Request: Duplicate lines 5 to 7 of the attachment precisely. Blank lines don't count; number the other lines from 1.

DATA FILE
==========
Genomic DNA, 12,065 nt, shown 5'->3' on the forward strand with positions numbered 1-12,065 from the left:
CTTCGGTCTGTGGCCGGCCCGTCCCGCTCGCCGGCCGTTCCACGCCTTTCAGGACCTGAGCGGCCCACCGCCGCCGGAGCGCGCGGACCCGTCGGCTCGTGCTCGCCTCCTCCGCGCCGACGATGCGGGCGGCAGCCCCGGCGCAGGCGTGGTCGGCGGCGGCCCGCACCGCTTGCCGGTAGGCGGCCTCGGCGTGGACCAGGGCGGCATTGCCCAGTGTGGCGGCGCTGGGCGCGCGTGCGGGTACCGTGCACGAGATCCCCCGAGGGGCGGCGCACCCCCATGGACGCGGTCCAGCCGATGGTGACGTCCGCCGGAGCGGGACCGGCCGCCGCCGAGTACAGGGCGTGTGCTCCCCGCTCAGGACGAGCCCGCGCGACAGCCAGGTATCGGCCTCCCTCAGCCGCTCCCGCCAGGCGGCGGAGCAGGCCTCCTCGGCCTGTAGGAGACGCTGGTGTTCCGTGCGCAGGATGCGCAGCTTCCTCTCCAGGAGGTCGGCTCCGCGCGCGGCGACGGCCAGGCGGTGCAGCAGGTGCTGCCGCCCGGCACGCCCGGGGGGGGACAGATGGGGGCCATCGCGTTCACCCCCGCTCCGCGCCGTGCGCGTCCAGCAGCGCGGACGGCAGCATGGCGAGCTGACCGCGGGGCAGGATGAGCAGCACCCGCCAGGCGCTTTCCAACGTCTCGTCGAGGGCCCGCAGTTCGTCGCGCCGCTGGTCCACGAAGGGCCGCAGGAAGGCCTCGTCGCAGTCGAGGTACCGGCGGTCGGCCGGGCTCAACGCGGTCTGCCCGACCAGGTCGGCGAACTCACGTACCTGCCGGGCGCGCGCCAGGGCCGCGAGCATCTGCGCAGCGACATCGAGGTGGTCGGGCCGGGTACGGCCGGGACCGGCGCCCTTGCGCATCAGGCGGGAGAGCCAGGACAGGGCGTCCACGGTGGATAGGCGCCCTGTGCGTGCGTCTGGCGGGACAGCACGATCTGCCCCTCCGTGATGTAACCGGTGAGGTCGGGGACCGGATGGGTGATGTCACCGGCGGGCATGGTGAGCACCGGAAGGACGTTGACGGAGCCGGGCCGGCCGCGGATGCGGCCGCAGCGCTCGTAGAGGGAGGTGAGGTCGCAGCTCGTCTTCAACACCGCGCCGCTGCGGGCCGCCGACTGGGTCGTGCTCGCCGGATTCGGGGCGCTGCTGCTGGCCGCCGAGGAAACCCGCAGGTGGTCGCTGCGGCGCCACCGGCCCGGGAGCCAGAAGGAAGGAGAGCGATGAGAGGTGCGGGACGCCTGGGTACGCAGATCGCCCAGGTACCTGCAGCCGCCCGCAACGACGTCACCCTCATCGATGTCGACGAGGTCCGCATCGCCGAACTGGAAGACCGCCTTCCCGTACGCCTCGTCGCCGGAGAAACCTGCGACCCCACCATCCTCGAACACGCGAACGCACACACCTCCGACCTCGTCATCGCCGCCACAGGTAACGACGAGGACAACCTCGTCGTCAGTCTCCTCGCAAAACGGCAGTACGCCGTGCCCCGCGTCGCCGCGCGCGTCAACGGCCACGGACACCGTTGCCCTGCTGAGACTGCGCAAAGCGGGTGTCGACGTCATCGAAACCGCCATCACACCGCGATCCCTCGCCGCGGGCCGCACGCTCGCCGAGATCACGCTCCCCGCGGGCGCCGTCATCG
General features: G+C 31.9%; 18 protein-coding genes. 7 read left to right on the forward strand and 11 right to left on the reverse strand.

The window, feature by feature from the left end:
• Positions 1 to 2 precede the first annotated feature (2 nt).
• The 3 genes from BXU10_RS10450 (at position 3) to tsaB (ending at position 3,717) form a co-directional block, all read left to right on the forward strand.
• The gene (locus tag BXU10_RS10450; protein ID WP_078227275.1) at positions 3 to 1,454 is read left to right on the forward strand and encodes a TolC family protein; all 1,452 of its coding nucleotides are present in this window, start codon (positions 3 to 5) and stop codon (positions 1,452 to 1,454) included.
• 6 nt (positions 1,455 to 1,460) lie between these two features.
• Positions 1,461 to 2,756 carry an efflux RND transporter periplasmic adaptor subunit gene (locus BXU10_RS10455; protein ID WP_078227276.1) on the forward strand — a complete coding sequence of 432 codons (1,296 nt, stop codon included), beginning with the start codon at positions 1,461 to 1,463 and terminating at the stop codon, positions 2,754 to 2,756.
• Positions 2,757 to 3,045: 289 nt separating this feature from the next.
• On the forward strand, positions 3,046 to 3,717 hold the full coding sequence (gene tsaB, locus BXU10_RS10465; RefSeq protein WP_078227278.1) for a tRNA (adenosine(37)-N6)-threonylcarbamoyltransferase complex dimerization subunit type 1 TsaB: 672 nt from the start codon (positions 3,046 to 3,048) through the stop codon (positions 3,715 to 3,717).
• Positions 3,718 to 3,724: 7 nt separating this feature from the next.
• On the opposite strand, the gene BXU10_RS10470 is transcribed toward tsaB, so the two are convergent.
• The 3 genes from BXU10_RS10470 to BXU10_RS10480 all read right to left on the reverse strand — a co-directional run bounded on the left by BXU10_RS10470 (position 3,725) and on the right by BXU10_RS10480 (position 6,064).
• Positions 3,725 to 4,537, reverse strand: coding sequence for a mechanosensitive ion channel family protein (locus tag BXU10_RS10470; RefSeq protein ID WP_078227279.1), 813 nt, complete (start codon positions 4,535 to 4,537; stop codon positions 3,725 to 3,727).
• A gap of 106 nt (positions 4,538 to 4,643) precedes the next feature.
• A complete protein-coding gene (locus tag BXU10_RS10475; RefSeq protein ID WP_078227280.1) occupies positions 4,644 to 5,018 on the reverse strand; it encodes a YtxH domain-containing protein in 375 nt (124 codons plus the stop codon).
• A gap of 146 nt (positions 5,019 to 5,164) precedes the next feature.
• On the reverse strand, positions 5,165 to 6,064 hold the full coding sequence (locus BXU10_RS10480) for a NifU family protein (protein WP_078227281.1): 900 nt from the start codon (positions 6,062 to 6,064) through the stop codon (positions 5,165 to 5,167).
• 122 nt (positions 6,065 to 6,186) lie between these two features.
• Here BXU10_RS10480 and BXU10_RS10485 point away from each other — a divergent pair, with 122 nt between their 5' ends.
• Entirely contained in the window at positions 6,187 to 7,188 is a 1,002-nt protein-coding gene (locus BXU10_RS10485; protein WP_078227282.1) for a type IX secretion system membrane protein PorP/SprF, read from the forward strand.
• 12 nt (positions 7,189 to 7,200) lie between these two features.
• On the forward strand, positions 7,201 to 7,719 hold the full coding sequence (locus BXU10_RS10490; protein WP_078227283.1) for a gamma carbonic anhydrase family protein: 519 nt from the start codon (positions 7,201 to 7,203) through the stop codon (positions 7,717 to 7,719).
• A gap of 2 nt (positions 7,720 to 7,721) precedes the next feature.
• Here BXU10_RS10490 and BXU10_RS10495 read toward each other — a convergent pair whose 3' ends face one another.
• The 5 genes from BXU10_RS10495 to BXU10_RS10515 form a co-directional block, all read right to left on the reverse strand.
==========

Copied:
• Positions 1 to 2 precede the first annotated feature (2 nt).
• The 3 genes from BXU10_RS10450 (at position 3) to tsaB (ending at position 3,717) form a co-directional block, all read left to right on the forward strand.
• The gene (locus tag BXU10_RS10450; protein ID WP_078227275.1) at positions 3 to 1,454 is read left to right on the forward strand and encodes a TolC family protein; all 1,452 of its coding nucleotides are present in this window, start codon (positions 3 to 5) and stop codon (positions 1,452 to 1,454) included.